- Before you speak, be clear about what you’re trying to accomplish: When you feel the need to offer input, advice, constructive criticism or an alternative viewpoint, pause and ask yourself: “Why am I doing this?” “What is my purpose?” If you tend to be a bit intemperate or indelicate when speaking off-the-cuff (a not-uncommon uncharacteristic among the extraverted (J) population), taking a few extra seconds to reflect before you open your mouth may help you overcome this habit.
- When in doubt, ask questions: If you see or hear someone doing or saying something that seems wrong or makes you feel uncomfortable, that is the perfect time to open a dialogue. Ask your friend, family member or acquaintance some questions about their statements or behavior, to give them the chance to explain their thoughts or reasoning. You might be surprised by what you learn, and even if you still feel the need to comment, you’ll do so in a non-confrontational context.
- At the first sign of defensiveness, back off: Teach yourself to watch and listen to your companions closely, observing body language and tone in addition to hearing their words. If during a particular conversation you detect any sign of defensiveness, even the slightest hint, it means your message isn’t getting through or is provoking an unwanted response. When this happens either change the subject, adopt a more light-hearted tone or apologize and explain you’re only trying to help.
- When offering others your advice and input, let them know why you’re doing it: When you express opinions that seem to come out of the blue, or are accompanied by no further explanation, even those who know you well may wonder where you’re coming from. To avoid confusion, let the people you’re advising, critiquing or disagreeing with know exactly why you felt motivated to speak up. Let them know your goal is to start a meaningful dialogue or to share the benefits of your past experience. When the discussion is finished, at the very least the two of you will agree to disagree and part as friends.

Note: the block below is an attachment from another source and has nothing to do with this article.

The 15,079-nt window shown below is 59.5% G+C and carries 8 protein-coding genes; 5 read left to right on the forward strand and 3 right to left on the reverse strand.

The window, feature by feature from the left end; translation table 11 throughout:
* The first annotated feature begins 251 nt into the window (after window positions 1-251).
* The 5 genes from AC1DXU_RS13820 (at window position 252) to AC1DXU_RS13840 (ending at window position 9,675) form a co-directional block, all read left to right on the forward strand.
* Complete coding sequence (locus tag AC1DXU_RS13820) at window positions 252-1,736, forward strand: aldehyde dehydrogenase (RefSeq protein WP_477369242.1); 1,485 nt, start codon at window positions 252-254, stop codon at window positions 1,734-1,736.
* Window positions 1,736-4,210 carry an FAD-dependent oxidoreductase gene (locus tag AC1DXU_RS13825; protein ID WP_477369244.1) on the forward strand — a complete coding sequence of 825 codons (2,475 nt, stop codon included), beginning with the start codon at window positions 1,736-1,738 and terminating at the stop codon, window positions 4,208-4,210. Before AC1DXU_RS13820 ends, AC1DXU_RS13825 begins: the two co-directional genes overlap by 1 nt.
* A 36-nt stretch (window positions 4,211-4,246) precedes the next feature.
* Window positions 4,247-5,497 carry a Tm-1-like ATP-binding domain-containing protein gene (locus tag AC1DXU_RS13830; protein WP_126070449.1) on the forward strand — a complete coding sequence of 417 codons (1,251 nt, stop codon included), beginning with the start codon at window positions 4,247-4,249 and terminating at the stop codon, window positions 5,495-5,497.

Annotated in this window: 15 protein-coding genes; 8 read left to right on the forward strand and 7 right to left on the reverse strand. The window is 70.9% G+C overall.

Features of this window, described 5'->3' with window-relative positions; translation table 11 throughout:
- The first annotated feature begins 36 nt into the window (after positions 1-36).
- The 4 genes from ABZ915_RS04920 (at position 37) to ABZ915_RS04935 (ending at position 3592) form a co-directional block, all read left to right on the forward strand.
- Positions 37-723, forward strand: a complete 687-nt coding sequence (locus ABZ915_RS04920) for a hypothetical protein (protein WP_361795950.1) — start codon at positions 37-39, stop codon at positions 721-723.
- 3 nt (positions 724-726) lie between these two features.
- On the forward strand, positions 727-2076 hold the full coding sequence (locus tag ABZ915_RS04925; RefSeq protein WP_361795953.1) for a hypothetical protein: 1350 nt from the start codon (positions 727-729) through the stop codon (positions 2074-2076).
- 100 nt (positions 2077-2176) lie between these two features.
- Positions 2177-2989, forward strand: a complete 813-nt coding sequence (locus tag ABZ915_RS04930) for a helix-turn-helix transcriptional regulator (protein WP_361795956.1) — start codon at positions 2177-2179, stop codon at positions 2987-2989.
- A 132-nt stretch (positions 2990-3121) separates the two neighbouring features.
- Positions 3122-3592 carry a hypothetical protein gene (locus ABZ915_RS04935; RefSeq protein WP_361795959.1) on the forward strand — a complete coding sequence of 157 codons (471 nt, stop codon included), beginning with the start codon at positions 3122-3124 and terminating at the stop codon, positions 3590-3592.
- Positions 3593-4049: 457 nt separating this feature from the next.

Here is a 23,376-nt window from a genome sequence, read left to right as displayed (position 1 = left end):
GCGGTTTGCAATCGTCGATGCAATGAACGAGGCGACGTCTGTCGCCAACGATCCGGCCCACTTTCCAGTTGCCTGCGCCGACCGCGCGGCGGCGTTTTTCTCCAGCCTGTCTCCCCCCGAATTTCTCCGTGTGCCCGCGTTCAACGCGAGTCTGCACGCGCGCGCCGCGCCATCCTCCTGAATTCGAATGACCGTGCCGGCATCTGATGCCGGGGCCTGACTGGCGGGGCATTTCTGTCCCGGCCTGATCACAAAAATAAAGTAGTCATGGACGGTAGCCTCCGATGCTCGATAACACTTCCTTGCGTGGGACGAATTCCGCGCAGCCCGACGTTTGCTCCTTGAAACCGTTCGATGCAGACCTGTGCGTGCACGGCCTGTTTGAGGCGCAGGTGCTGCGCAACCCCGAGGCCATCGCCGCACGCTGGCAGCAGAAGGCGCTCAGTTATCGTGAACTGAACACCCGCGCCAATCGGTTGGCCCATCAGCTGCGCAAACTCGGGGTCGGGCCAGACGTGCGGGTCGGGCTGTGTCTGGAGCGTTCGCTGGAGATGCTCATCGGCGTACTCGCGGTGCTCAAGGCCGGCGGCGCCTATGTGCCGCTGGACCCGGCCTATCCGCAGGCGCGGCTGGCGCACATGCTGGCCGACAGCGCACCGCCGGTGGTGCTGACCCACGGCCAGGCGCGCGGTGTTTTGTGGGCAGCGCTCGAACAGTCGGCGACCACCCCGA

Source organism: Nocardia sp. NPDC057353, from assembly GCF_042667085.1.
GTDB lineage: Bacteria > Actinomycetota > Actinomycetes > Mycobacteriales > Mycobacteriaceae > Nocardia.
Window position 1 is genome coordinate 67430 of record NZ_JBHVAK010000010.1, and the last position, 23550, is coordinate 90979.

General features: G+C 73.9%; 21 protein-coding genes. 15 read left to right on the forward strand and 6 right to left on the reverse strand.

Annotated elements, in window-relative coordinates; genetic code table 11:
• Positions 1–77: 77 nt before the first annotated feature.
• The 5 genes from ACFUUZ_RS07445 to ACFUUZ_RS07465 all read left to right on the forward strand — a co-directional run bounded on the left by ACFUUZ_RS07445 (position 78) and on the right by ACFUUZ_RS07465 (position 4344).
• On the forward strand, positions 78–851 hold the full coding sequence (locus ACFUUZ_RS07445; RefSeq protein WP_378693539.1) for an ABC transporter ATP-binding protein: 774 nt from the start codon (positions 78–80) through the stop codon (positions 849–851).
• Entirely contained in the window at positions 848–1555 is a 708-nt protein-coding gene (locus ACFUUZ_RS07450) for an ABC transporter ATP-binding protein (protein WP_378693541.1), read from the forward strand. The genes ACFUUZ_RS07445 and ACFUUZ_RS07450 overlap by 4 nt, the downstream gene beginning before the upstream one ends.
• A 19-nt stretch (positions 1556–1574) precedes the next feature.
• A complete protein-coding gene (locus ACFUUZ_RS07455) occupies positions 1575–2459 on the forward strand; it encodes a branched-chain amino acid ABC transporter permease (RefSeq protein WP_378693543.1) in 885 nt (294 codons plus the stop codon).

- Understand who you are and why you react the way you do: If the people you interact with sometimes see you as judgmental it’s not because you frequently disagree with them or their approach. It’s because they believe you don’t respect them and are too stubborn to fairly evaluate alternative pathways or points of view. Think about this, accept it, absorb it, and hold it close to your heart the next time you decide to speak up in a situation where others might misinterpret your words or intentions.
- Take full responsibility for any misunderstandings: We’ve saved this one for last because it is probably the most important. Don’t rationalize another’s hurt feelings by blaming them for being too sensitive. Even if it’s true, if you want to be seen as respectful and compassionate, you should take that sensitivity into account. As soon as you begin to do this you’ll tap into your natural empathy and gradually transform into a more effective and popular communicator.
Learning to Be Yourself—Your Real Self
You don’t have to hide or abandon your perspectives, values or beliefs to become more accepting of others. And you certainly don’t have to do so to shake a reputation for being judgmental.
If you stay humble, avoid the temptation to speak in absolutes and try to listen others will hear you, understand you and take you more seriously. While most of us are sensitive to criticism we are all receptive when we believe our friends, family members or associates care about our feelings and are trying their very best to be helpful.
If you know or fear that others see you as judgmental, you should see this not as a problem but as a challenge—and one you’re perfectly capable of rising above.
It will take an organized, consistent effort to change. But if your personality test results point toward Judging (J) characteristics, this type of self-development campaign is right up your alley. Remember, you excel at undertaking new projects and seeing them through to a successful conclusion. Being judgmental isn’t really in your nature, but being a dynamic, goal-oriented achiever most certainly is.